Every day on WFCR, we program plenty of works in the most prestigious classical forms. There's always a symphony or two, at least one concerto, an overture or some other curtain-raiser, probably a symphonic poem or rhapsody, a chamber music masterwork, a major choral selection, a couple of great arias, and of course, solo piano music great (e.g., Beethoven Sonatas) and small (e.g., Chopin Nocturnes). These forms drew the greatest music from the greatest composers over the centuries, and rightly dominate our airwaves.
But a few times every day, we take a break from the prestigious forms, and investigate music from some of the more isolated planets of the classical solar system. Each has its own musical flora and fauna (i.e., its performing forces and instruments), its unique history, its conventions (both in the "accepted standards" sense and the "gather in a hotel and shmooze" sense), and its leading figures. You can always tell who the leading figures are, by the way. They're the ones whom their peers fawn over and treat like big shots when they're present, and make snide comments about when they're not.
Inspired by such terms as "genre fiction" and "genre film", referring to thrillers, mysteries, science-fiction and other sub-species of their art forms, I've come up with the my own term for these out-of-the-way musical worlds: "genre classical". Which genres do I mean? Well, there's choral (of the church and college types, not the "major" works mentioned above), there's wind ensemble and bands, there's classical guitar, organ, harp and other specialty instruments -- this term, like many others, is a broad umbrella under which many seemingly disparate sounds can find shelter. Each thrives within its own comfortable confines. What unites them, however, is the general neglect and, sometimes, lack of respect afforded them from the outside. For just as the "genre" works in film and fiction are not likely to grab the Oscars, Palme d'Or and PEN Literary Awards, so are "genre" composers not usually thought of by peers, critics and award committees as the leading composers of the day.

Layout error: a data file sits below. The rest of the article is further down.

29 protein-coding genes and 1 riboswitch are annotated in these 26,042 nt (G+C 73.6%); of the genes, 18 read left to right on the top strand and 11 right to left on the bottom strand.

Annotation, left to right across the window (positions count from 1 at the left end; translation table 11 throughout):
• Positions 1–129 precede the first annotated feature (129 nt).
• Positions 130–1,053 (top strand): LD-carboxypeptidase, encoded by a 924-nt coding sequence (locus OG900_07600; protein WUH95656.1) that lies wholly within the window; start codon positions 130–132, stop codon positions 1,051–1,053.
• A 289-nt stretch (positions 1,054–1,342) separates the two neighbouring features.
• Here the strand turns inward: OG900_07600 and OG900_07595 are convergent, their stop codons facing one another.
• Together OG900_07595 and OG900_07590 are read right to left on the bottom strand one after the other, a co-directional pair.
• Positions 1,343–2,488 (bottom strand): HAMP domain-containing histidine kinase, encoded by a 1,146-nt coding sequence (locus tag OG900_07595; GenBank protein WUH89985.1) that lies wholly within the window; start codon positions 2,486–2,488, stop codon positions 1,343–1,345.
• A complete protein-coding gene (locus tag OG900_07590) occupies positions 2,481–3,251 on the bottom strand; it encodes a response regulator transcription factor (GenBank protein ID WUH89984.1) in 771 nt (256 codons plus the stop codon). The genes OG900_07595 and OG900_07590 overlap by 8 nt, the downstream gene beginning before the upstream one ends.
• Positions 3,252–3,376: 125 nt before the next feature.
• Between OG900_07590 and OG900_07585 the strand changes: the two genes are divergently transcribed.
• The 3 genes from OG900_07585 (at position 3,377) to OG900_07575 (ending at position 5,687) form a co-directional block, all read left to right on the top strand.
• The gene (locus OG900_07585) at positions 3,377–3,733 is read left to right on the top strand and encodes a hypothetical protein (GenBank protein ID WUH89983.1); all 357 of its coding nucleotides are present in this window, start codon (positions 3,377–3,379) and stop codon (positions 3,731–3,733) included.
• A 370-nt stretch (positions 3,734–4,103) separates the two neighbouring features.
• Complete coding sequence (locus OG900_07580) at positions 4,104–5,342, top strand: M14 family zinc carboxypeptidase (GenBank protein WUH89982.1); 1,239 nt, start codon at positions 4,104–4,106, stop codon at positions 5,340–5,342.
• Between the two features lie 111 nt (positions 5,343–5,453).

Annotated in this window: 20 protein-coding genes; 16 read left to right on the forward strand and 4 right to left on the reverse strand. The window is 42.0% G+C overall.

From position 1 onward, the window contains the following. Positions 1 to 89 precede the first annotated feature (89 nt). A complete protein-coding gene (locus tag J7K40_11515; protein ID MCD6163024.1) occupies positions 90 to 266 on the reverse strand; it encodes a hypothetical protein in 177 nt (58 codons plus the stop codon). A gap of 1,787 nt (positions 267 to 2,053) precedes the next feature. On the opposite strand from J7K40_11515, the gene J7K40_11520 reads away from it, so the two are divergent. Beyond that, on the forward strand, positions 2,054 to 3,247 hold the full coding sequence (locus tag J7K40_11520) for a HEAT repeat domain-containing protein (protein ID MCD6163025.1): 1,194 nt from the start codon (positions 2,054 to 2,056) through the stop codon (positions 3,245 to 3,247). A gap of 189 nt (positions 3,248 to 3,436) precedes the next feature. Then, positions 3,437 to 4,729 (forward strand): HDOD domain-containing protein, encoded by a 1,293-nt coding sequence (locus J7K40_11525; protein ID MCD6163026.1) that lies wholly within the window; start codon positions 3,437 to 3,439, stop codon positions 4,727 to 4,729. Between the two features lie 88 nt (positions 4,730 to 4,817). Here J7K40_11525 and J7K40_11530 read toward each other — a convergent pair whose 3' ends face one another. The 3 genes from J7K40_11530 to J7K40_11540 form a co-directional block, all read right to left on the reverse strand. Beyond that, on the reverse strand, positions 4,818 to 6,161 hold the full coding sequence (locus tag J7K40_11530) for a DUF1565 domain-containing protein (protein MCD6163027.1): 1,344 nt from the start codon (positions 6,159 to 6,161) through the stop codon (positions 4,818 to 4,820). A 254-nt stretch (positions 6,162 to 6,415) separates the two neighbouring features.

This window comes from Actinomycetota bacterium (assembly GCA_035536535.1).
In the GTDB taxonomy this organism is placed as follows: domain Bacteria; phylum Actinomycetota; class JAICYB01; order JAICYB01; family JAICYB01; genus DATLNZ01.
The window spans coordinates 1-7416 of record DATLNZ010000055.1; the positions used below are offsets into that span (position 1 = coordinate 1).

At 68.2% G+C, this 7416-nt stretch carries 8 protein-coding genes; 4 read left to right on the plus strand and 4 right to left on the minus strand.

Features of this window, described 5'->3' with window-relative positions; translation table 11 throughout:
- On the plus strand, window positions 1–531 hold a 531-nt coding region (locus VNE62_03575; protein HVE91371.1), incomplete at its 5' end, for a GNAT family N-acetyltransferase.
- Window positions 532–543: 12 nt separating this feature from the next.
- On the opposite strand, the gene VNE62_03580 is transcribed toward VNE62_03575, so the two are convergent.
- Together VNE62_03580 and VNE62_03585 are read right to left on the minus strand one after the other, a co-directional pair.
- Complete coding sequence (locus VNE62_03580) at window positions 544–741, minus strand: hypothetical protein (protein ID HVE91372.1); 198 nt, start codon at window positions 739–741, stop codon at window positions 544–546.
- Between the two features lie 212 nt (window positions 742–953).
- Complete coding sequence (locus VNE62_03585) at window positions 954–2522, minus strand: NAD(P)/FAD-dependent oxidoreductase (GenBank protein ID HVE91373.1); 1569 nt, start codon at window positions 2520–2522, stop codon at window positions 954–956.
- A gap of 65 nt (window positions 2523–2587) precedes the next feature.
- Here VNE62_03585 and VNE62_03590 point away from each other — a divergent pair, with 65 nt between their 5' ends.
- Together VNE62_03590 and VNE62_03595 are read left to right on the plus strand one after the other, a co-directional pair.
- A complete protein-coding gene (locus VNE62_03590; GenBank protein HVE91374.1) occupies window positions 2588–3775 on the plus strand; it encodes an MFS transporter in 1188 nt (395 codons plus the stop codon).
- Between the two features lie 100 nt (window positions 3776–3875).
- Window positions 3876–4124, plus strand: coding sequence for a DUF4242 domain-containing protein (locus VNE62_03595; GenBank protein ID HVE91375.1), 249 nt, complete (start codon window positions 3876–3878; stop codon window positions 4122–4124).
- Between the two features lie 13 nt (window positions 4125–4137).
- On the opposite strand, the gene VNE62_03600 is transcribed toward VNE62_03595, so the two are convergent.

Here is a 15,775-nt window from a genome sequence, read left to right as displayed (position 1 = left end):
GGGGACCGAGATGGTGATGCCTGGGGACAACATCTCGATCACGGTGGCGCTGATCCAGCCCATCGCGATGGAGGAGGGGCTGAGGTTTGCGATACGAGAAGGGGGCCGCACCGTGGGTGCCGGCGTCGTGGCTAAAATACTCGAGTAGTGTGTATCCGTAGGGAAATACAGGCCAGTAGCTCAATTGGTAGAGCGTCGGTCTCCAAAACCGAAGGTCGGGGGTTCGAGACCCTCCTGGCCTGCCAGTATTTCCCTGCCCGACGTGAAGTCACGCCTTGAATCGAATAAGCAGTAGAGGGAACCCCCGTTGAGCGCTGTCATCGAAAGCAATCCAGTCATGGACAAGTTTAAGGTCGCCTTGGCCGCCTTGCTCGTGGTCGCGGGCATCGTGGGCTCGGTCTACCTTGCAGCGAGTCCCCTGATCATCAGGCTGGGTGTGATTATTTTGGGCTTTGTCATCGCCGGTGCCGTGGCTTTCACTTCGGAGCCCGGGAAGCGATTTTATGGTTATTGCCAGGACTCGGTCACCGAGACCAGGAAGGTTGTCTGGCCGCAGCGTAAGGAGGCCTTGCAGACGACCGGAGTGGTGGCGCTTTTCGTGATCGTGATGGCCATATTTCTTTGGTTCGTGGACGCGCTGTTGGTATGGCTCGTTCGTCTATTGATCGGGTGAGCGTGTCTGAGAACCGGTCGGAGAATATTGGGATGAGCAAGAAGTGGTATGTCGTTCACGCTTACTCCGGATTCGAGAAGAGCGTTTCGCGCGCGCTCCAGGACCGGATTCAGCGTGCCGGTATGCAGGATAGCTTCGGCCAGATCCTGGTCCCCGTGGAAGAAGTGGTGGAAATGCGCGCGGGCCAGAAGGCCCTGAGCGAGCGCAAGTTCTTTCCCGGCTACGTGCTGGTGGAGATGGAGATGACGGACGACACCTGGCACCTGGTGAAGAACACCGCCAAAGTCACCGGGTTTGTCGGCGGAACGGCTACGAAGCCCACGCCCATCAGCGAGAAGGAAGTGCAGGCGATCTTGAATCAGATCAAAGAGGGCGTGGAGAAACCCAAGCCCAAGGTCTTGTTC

This is the case even though the "genre" composers, by some measures, may be more successful than their prestigious contemporaries. Think about it: A major symphonic work will receive a well-publicized premiere, but may then languish before finding a second performance. Same goes for a new opera -- if it even gets premiered in the first place. Ask Amherst College emeritus Lewis Spratlan how long it took for his Pulitzer-winning Life is a Dream to make it to the stage. A concerto may get played several times when the soloist for whom it was written takes it on tour, but then never get taken up by other soloists.
But in "genre" classical, a good new work stands a decent chance to become a hit within its field, with performers and ensembles by the hundreds constantly looking for rewarding new repertoire. Indeed, that's why some composers specialize in the supposedly lesser genres in the first place. It's why, for instance, composer and long-time Eastman School director Howard Hanson counseled young composer Clifton Williams that he would get larger audiences and a larger range of organizations to perform his music by writing for wind bands rather than orchestras (hat tip to radio friend Mona Seghatoleslami for this citation). Hanson offered this counsel many years ago, but the situation remains largely unchanged today.
And it's a big reason why we dip frequently into "genre" classical, where the composers have an added incentive to come up with something enjoyable for performers and audiences. They're also maybe less likely than their mainstream peers to succumb to what critic Terry Teachout (quoting Stephen Sondheim) has dubbed "importantitis", a disease characterized by artistic overreach and stifling self-importance. Speaking of Teachout, it was his recent article in praise of one of the leading "genre" composers that provoked this post in the first place -- and also reminded me of some of the pitfalls as well as pleasures of life in the "genres". Lest I succumb myself to importantitis and its related ailment, blogorrhea, I think I'll wait 'til next time to expound further.
(Pictured above: American composer Morten Lauridsen)